Karen Ching-Yee Seto is a geographer, land change scientist and Frederick C. Hixon Professor of Geography and Urbanisation Science at Yale University. She is the co-lead for the chapter on urban mitigation in Intergovernmental Panel on Climate Change (IPCC) 6th Assessment Report and serves as the editor-in-chief of the scientific journal Global Environmental Change. She was elected a member of both the National Academy of Sciences (NAS) and American Association for the Advancement of Science (AAAS) in 2017.

Lincoln Institute of Land Policy

The Lincoln Institute of Land Policy is a think tank based in Cambridge, Massachusetts. The Lincoln Institute of Land Policy seeks to improve quality of life through the effective use, taxation, and stewardship of land. A nonprofit private operating foundation whose origins date to 1946, the Lincoln Institute researches and recommends creative approaches to land as a solution to economic, social, and environmental challenges. Through education, training, publications, and events, the organization integrates theory and practice to inform public policy decisions worldwide. With locations in Cambridge, Washington, Phoenix, and Beijing, the Lincoln Institute is organized in seven major areas: Planning and Urban Form, Valuation and Taxation, International and Institute-Wide Initiatives, Latin America and the Caribbean, People's Republic of China, the Babbitt Center for Land and Water Policy, and the Center for Community Investment.

The organization is currently headed by George W. McCarthy, previously director of Metropolitan Opportunity at the Ford Foundation. In July 2014 he succeeded Gregory K. Ingram, an urban economist and former director of evaluation for the World Bank.

Mass migration

Mass migration refers to the migration of large groups of people from one geographical area to another. Mass migration is distinguished from individual or small scale migration; and also from seasonal migration, which may occur on a regular basis.

A specific mass migration that is seen as especially influential to the course of history may be referred to as a 'great migration'. For example, great migrations include the Indo-European invasion of Europe and South Asia during the Bronze Age, Barbarian Invasions during the Roman Empire, the Great Migration from England of the 1630s, the California Gold Rush from 1848–1850, the Great Migration of African Americans from the rural American south to the industrial north during 1920–1950, and The Great Oromo Migrations of Oromo tribes during the 15th and 16th centuries in the Horn of Africa. UNHCR estimates 20 million Hindus, Sikhs and Muslims were displaced during the partition of India, the largest mass migration in human history. The largest documented voluntary emigration in history was the Italian diaspora from Italy between 1861 and 1970, with 13 million people leaving the country.Historians often identify an 'age of mass migration' occurring from c. 1850 to 1914 (sometimes 1940), in which long distance migration occurred at an unprecedented and exceptionally high rate.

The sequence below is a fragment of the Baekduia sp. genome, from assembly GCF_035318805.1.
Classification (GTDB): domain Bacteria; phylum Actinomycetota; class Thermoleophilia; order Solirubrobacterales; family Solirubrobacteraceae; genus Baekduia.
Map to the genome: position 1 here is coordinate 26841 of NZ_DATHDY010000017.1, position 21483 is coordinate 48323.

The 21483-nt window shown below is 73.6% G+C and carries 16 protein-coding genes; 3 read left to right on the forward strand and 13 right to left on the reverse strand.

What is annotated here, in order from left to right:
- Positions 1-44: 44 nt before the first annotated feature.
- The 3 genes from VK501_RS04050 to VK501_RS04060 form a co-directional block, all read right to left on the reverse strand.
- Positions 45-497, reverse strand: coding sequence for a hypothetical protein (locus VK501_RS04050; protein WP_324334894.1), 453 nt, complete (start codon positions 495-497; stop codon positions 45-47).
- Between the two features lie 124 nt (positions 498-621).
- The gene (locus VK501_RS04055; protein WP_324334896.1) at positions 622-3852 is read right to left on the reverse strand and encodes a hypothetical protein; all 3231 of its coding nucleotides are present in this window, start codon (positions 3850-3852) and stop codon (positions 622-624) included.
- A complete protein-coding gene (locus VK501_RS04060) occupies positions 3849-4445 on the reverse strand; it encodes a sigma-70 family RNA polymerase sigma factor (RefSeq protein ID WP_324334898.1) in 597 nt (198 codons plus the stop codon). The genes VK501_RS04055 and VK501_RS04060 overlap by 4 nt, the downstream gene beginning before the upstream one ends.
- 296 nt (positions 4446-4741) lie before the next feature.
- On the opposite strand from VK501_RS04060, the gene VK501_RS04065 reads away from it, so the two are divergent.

There were three factors that led to the 'age of mass migration'. First, cost of migration decreased dramatically. Second, benefits of migration rise (returns on migration was higher in the United States than in other countries). Third, open border regimes. 'Age of mass migration' usually refers to the voluntary transatlantic migration of European peasants and labourers to the Americas. Immigration from Europe accounted for about 40% of total United States population growth in the late 19th century. However, it has been argued that the term should include other mass migrations that occurred in the same period, since similar large numbers of people migrated long distances within the continent of Asia, most notably during the Pakistan Movement and subsequent partition of India in 1947. During open border regimes, immigrants attracted by falling costs of migration and higher wages in the U.S. Migrant selection varied over time and across sending country, depending on relative wage premium in U.S. for high/low skilled and cost of migration. In the late 20th century, migrants converge upon native-born in labor market but never fully catch up.Mass migration may also be forced migration, such as the Atlantic slave trade. Religious persecution mass migrations, such as the biblical Exodus and migration through the upper Himalayan route from the east by Purohits of Aryan and non-Aryan descent. Similarly, mass migrations may take place in the form of deportation. For example, Japanese internment in the United States and imprisonment in Nazi concentration camps during World War II, deportations to Gulag camps in the Soviet Union, and coolie-labour in Southeast Asia and the Caribbean.

On the 15th of August 1947, the partition of British India caused the movement of 18 million people. This caused both religious and civil tensions between Hindus and Muslims. This resulted in the highest casualty rate for one migration according to the Guinness Book of World Records 2014. One million people were killed and 12 million became homeless.

Meishi Street

Meishi Street, directed by Ou Ning, is a 2006 independent Chinese documentary that portrays a group of Beijing residents protesting the planned destruction of their street prior to the 2008 Beijing Olympics. The filmmakers gave video cameras to the subjects, and they capture exclusive footage of the eviction process.

National Central City